Wyoming Governor Matt Mead announced December 7 that Tim Sandlin, director of Jackson Hole Writers and the creative force behind the conference for 23 years, would receive a Governor’s Arts Award for work as an artist and as an arts advocate in the state.
“I wish my parents were still alive,” Tim says. “They would have gotten a kick out of this. “I am honored and amazed.”
Former Wyoming Arts Council director Bruce Richardson was the force behind the nomination. He describes himself as a reader and admirer of Tim’s work, and compared his stories to those of Chaucer.
“He’s a Wyoming writer through and through,” Bruce wrote in his nominating letter. “Most of his eleven novels are set in Wyoming and feature real folks of Wyoming small towns in all their gloriously eccentric individuality.”
Craig Johnson, author of the best-selling Longmire series of novels, threw his hat in the ring for Tim’s nomination. “Sandlin’s devotion to the Wyoming community is proven on a daily basis,” he wrote. “He writes with intelligent nuance and howling humor.”
Others from around the state weighed in. Martha Bancroft, Director for the Center for the Arts, notes that in the thirty years she has known Tim that “his passion for the written word has never wandered or waned.”
According to Jackson writer and New York Times best selling author Kyle Mills, Tim steered him in the right direction through classes. “With his help, Rising Phoenix went on to be a national bestseller,” Kyle wrote in praise. “… I still have a copy of a chapter with the word ‘boring’ written in red across the top. And he was right.”
Tina Welling, whose first book Crybaby Ranch, was published by Penguin, lauds Tim for mentoring student writers. She noted that “his talent and generosity of spirit is considered a national treasure in the literary world.”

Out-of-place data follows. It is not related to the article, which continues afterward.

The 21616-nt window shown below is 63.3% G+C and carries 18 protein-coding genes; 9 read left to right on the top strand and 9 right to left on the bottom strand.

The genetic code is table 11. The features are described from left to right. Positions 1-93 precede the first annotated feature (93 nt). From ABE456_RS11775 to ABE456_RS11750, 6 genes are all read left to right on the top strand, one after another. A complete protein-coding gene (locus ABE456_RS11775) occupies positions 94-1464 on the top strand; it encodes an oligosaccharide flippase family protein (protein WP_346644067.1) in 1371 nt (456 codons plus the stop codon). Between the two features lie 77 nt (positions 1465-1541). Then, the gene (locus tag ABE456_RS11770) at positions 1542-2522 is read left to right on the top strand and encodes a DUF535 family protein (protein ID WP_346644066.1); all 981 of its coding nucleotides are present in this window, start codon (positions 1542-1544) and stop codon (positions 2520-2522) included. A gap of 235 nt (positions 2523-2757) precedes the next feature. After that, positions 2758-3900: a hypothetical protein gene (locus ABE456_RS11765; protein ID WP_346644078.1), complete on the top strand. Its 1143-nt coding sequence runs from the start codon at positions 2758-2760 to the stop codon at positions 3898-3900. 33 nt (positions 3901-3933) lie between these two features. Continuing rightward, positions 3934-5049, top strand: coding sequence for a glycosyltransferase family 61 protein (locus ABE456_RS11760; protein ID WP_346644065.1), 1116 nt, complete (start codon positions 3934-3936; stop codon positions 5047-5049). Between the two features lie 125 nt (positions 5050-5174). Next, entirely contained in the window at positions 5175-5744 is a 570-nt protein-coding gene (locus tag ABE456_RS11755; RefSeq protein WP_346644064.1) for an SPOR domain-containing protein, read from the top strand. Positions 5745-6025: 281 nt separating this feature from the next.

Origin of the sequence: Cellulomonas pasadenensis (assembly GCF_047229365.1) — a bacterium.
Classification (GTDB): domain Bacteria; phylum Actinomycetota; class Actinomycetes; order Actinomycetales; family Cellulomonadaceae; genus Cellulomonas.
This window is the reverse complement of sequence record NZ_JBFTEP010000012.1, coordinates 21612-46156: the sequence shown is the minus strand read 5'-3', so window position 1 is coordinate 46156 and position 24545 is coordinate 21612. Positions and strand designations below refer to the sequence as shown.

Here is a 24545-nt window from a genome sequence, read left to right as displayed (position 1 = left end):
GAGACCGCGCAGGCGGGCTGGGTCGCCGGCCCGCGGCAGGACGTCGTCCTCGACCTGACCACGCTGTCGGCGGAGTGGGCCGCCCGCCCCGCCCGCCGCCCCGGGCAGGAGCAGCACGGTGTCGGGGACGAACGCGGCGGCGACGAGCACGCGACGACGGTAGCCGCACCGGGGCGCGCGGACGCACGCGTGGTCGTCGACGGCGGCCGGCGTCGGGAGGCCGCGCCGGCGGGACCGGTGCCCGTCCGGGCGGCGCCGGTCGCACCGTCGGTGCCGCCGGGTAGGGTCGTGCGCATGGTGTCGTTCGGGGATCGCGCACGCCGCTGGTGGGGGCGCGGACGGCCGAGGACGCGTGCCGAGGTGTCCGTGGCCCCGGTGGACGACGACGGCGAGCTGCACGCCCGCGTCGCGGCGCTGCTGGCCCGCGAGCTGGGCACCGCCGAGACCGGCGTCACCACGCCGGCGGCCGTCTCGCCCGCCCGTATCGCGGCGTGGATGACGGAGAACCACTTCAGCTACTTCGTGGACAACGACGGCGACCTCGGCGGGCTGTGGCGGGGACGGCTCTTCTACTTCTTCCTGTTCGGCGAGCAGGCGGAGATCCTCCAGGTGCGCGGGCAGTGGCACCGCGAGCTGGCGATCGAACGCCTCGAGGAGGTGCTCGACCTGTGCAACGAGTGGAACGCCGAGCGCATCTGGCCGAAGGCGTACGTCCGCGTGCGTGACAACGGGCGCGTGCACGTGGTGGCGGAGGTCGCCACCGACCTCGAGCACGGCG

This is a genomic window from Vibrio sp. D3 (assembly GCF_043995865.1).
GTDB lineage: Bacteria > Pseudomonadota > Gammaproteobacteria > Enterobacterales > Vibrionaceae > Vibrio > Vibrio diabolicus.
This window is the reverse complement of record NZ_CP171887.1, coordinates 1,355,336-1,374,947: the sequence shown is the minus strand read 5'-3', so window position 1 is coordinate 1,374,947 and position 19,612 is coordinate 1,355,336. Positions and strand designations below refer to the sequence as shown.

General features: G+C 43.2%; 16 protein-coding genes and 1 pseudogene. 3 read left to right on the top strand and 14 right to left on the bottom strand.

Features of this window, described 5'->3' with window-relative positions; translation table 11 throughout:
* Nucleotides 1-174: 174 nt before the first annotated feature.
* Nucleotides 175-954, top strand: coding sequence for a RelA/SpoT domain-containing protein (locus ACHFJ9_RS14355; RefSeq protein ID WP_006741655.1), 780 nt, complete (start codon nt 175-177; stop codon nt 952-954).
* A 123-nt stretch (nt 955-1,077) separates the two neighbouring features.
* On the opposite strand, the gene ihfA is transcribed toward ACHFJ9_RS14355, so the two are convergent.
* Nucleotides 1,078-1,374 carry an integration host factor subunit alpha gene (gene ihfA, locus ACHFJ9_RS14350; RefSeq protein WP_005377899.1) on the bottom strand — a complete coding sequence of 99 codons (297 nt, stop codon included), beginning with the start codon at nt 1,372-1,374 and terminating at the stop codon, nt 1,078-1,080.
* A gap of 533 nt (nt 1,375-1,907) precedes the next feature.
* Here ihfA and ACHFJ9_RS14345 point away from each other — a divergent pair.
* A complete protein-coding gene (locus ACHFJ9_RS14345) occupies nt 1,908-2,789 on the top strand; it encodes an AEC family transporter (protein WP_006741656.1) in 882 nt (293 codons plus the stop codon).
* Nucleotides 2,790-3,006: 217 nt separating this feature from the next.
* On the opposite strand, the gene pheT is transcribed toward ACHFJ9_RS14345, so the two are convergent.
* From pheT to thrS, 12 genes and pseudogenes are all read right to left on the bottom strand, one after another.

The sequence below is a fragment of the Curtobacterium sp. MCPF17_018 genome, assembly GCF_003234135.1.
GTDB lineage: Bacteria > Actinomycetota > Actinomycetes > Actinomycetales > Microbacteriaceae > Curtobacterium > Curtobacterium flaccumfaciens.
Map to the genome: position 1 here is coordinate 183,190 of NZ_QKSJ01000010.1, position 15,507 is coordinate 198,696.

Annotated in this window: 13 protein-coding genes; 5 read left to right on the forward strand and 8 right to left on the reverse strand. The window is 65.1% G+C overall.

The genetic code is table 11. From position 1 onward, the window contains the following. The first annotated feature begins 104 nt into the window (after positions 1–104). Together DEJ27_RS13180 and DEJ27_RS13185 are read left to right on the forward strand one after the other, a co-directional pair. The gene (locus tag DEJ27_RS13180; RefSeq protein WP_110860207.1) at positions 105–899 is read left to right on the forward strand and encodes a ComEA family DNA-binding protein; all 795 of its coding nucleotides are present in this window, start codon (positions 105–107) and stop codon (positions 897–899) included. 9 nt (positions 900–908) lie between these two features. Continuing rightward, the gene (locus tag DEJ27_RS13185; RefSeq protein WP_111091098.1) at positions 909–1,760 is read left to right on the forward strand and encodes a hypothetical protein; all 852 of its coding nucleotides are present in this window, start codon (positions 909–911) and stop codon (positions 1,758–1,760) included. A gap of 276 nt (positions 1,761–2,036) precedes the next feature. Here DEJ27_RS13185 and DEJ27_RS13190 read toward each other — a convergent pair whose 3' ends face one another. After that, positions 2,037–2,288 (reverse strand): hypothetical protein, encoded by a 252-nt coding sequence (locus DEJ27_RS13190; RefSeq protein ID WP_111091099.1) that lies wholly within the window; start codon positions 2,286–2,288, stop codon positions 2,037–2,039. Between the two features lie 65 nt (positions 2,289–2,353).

Wyoming Legislature Representative Andy Schwartz, who worked with Tim in the 1970s, praised him. “From the beginning he has shown an incredible ability to vividly portray life in Wyoming within his wonderful fictional constructs.”
To read more about Tim’s literary career, visit his website. There are too many credits to list here.
“I am happy Wyoming is so supportive of the arts,” Tim says. “Not all states are.”
To see what the hoopla is all about come to the Jackson Hole Writers Conference in June. A great conference run by a generous guy, who happens to write. And he writes everyday!
Tim will be going to Cheyenne, the Wyoming state capitol, in February, braving the I-80 corridor to accept his award. At his table of eight will be his friends and his wife Carol. I’d love to be a speck with a tape-recorder on the wall to hear his speech and a video camera to see how well his tux fits him. If you see him before then on the street or at the Center or more likely at Pearl Street Bagels, shake his hand, and ask him about the tux.
P.S.: I am nervous about posting this. Back in the mid-1980s Tim was the copy editor at the Jackson Hole News where I was a reporter and novice editor. I am confident that he will find something to tweak in this posting. He was a good teacher and the only one of a two folks in the world who got away with calling me Con, though his came out with a long Oklahoma drawl. No one else is allowed to do that. Just saying. Don’t.